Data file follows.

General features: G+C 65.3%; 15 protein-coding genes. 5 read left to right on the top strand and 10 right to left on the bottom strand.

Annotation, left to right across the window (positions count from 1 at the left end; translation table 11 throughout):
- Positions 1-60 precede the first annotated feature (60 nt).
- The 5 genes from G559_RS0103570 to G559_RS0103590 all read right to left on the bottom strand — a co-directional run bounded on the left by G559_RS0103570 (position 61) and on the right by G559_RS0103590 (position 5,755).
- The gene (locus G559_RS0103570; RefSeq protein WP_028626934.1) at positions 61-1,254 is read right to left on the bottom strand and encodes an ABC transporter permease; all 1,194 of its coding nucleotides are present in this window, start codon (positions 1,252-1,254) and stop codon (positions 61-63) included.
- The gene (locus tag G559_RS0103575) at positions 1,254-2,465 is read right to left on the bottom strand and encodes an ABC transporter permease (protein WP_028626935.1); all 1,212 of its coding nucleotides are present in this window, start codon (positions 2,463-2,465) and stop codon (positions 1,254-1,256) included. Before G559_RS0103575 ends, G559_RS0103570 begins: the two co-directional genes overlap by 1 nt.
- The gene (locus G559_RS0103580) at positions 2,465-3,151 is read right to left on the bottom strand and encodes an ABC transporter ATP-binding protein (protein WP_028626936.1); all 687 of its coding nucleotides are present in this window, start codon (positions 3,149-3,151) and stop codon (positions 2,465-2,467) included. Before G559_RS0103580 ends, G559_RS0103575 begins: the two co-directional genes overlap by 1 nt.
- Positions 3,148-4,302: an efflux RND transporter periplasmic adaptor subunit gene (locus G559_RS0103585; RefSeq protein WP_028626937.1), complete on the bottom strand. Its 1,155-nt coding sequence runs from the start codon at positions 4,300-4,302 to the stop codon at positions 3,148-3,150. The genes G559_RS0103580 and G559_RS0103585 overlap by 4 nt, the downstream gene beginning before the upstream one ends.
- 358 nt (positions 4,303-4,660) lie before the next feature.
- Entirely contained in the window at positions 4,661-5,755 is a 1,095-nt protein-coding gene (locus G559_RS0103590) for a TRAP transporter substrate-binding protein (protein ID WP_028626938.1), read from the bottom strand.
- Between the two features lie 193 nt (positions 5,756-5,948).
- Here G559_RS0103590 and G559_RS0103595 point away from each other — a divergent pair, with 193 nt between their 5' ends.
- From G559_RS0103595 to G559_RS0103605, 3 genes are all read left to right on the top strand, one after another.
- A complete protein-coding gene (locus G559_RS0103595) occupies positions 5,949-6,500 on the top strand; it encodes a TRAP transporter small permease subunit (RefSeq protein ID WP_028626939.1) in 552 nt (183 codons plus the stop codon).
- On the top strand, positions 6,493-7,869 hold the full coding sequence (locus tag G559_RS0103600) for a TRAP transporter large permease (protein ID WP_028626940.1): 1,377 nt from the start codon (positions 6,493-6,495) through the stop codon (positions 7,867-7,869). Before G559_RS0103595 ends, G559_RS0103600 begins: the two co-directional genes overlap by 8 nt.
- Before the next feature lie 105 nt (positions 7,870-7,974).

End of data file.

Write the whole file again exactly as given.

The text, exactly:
General features: G+C 65.3%; 15 protein-coding genes. 5 read left to right on the top strand and 10 right to left on the bottom strand.

Annotation, left to right across the window (positions count from 1 at the left end; translation table 11 throughout):
- Positions 1-60 precede the first annotated feature (60 nt).
- The 5 genes from G559_RS0103570 to G559_RS0103590 all read right to left on the bottom strand — a co-directional run bounded on the left by G559_RS0103570 (position 61) and on the right by G559_RS0103590 (position 5,755).
- The gene (locus G559_RS0103570; RefSeq protein WP_028626934.1) at positions 61-1,254 is read right to left on the bottom strand and encodes an ABC transporter permease; all 1,194 of its coding nucleotides are present in this window, start codon (positions 1,252-1,254) and stop codon (positions 61-63) included.
- The gene (locus tag G559_RS0103575) at positions 1,254-2,465 is read right to left on the bottom strand and encodes an ABC transporter permease (protein WP_028626935.1); all 1,212 of its coding nucleotides are present in this window, start codon (positions 2,463-2,465) and stop codon (positions 1,254-1,256) included. Before G559_RS0103575 ends, G559_RS0103570 begins: the two co-directional genes overlap by 1 nt.
- The gene (locus G559_RS0103580) at positions 2,465-3,151 is read right to left on the bottom strand and encodes an ABC transporter ATP-binding protein (protein WP_028626936.1); all 687 of its coding nucleotides are present in this window, start codon (positions 3,149-3,151) and stop codon (positions 2,465-2,467) included. Before G559_RS0103580 ends, G559_RS0103575 begins: the two co-directional genes overlap by 1 nt.
- Positions 3,148-4,302: an efflux RND transporter periplasmic adaptor subunit gene (locus G559_RS0103585; RefSeq protein WP_028626937.1), complete on the bottom strand. Its 1,155-nt coding sequence runs from the start codon at positions 4,300-4,302 to the stop codon at positions 3,148-3,150. The genes G559_RS0103580 and G559_RS0103585 overlap by 4 nt, the downstream gene beginning before the upstream one ends.
- 358 nt (positions 4,303-4,660) lie before the next feature.
- Entirely contained in the window at positions 4,661-5,755 is a 1,095-nt protein-coding gene (locus G559_RS0103590) for a TRAP transporter substrate-binding protein (protein ID WP_028626938.1), read from the bottom strand.
- Between the two features lie 193 nt (positions 5,756-5,948).
- Here G559_RS0103590 and G559_RS0103595 point away from each other — a divergent pair, with 193 nt between their 5' ends.
- From G559_RS0103595 to G559_RS0103605, 3 genes are all read left to right on the top strand, one after another.
- A complete protein-coding gene (locus G559_RS0103595) occupies positions 5,949-6,500 on the top strand; it encodes a TRAP transporter small permease subunit (RefSeq protein ID WP_028626939.1) in 552 nt (183 codons plus the stop codon).
- On the top strand, positions 6,493-7,869 hold the full coding sequence (locus tag G559_RS0103600) for a TRAP transporter large permease (protein ID WP_028626940.1): 1,377 nt from the start codon (positions 6,493-6,495) through the stop codon (positions 7,867-7,869). Before G559_RS0103595 ends, G559_RS0103600 begins: the two co-directional genes overlap by 8 nt.
- Before the next feature lie 105 nt (positions 7,870-7,974).